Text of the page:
Franz Schubert, who died at the age of 31, did not live to experience the popularity of the Rosamunde Overture. His symphonies were also not heard in concert halls until much later. Thanks to the efforts of Schumann and Mendelssohn, Schubert’s “Great” C major Symphony was premiered in Leipzig in March 1839. Many years would pass, however, before Schubert’s early symphonies were publicly performed. The initiative to present them was taken by the English musicologist George Grove, who proposed a Schubert cycle at the Crystal Palace in London. The Third Symphony was performed there for the first time in its complete form on 19 February 1881 – 66 years after its composition!
The symphony is in the key of D major, which Schubert preferred in his early works. He may have had Beethoven’s Symphony No. 2 in mind, since Schubert’s Third also opens with a slow introduction. For the first time in one of his symphonies, the clarinet assumes a prominent role, first in a charming exchange with the flute, then at the beginning of the Allegro con brio with the dotted principal theme. This theme is an example of the young composer’s originality. Rather than repeating it as usual, he quotes the vehement octave runs from the introduction for the continuation until the oboe begins the nimble subsidiary idea, which is related to the principal theme.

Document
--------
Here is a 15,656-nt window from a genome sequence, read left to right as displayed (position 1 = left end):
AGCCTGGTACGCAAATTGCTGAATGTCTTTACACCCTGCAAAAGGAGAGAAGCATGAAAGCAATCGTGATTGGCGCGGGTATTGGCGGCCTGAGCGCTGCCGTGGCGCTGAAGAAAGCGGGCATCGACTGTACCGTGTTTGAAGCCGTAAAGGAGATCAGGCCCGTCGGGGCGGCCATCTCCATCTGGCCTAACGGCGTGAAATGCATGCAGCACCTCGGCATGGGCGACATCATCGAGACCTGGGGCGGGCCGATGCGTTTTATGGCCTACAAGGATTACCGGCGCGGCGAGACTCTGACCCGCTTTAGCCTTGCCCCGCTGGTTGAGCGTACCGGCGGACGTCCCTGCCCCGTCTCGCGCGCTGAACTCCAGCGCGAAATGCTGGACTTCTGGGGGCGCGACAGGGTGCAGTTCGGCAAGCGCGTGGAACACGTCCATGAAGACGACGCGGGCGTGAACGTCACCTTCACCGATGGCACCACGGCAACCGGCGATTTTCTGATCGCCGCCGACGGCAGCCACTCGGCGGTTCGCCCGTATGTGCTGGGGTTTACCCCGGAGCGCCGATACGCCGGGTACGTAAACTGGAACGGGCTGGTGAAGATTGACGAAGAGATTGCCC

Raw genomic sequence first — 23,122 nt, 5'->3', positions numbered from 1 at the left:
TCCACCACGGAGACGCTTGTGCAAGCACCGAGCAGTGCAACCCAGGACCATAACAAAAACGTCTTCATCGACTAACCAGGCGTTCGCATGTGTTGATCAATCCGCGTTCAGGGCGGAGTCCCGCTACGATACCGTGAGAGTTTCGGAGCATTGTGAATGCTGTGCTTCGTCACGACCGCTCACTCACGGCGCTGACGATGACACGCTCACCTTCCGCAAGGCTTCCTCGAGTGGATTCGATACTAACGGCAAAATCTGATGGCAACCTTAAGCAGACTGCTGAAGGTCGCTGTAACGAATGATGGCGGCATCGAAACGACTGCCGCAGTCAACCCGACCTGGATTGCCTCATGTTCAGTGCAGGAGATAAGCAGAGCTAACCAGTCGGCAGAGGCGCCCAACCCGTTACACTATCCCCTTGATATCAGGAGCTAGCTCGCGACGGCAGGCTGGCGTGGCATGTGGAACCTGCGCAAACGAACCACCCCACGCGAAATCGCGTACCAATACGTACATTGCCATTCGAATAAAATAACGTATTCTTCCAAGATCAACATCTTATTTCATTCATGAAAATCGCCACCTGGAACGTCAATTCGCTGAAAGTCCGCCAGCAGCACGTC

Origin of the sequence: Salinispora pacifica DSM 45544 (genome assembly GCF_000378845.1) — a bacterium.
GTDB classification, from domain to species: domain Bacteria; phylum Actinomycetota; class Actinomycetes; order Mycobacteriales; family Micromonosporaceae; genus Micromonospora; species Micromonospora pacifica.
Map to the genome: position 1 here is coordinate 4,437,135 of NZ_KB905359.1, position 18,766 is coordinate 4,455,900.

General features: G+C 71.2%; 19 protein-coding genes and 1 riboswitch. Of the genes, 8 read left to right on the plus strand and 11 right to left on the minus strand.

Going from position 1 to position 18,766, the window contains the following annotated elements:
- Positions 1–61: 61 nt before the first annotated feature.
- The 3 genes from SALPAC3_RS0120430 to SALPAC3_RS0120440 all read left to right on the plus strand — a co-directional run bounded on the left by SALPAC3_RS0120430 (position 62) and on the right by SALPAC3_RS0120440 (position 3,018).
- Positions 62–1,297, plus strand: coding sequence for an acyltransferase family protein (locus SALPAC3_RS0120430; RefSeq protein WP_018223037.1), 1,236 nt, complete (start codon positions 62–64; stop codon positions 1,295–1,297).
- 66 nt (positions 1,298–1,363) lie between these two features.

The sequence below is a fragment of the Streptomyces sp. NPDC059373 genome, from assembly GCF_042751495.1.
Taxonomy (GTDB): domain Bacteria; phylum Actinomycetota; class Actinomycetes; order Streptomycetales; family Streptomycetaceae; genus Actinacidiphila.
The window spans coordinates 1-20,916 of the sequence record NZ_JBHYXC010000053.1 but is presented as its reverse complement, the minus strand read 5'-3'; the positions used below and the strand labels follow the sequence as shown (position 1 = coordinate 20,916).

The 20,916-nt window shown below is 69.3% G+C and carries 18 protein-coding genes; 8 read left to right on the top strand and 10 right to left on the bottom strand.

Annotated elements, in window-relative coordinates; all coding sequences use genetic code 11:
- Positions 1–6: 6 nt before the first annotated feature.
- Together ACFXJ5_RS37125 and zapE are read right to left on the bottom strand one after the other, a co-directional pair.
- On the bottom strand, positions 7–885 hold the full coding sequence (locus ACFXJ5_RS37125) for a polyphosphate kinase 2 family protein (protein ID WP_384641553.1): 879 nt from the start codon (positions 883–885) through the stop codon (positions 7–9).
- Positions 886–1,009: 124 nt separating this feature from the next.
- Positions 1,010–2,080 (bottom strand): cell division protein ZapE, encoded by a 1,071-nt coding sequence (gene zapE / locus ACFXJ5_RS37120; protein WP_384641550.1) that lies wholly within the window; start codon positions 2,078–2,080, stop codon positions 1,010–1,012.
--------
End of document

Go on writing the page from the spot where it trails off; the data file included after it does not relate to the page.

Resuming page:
Subtleties such as the “false” accentuation of the clarinet theme in the C major middle section are concealed in the graceful, relaxed Allegretto. During the Menuett, accents on the weak beats, which are gently corrected each time by the violins, are reminiscent of rhythmic jokes in Beethoven’s scherzos. Only the Trio, whose melody is presented as a folk song duet by the oboe and bassoon, dispels all doubt about the waltz rhythm. In the finale, a brisk tarantella in 6/8 metre, Schubert confuses the listeners again with powerful chordal accents on weak beats.
Schubert’s Third Symphony offers the listener rewarding discoveries. Several borrowings from Beethoven are less typical of this early orchestral work than its light-hearted Italian tone, which later would also characterize the Rosamunde Overture. Hence, after the London performance of this symphony in 1881, the Musical Standard mentioned its foretastes of several of Schubert’s more familiar works, “in particular, the D minor Quartet and the C major Symphony” as well as the Rosamunde music.